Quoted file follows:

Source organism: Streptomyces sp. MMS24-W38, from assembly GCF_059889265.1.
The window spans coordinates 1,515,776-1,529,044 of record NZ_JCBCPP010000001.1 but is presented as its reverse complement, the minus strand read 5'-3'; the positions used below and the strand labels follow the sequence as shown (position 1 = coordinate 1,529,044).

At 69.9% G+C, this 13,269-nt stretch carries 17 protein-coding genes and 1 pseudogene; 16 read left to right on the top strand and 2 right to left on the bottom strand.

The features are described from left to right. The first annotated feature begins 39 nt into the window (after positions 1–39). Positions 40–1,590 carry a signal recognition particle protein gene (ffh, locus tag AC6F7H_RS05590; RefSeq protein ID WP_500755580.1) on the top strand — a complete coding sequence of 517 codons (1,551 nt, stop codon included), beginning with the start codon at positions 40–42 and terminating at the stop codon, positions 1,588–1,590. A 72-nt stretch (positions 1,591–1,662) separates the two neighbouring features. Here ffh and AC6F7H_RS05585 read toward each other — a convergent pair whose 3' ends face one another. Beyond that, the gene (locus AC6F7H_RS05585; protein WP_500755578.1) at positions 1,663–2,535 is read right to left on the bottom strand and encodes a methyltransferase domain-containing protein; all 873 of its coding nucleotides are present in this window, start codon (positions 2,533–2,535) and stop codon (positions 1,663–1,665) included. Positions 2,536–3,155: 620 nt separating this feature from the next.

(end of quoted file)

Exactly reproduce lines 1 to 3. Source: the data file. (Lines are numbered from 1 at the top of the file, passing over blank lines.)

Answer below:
Source organism: Streptomyces sp. MMS24-W38, from assembly GCF_059889265.1.
The window spans coordinates 1,515,776-1,529,044 of record NZ_JCBCPP010000001.1 but is presented as its reverse complement, the minus strand read 5'-3'; the positions used below and the strand labels follow the sequence as shown (position 1 = coordinate 1,529,044).

At 69.9% G+C, this 13,269-nt stretch carries 17 protein-coding genes and 1 pseudogene; 16 read left to right on the top strand and 2 right to left on the bottom strand.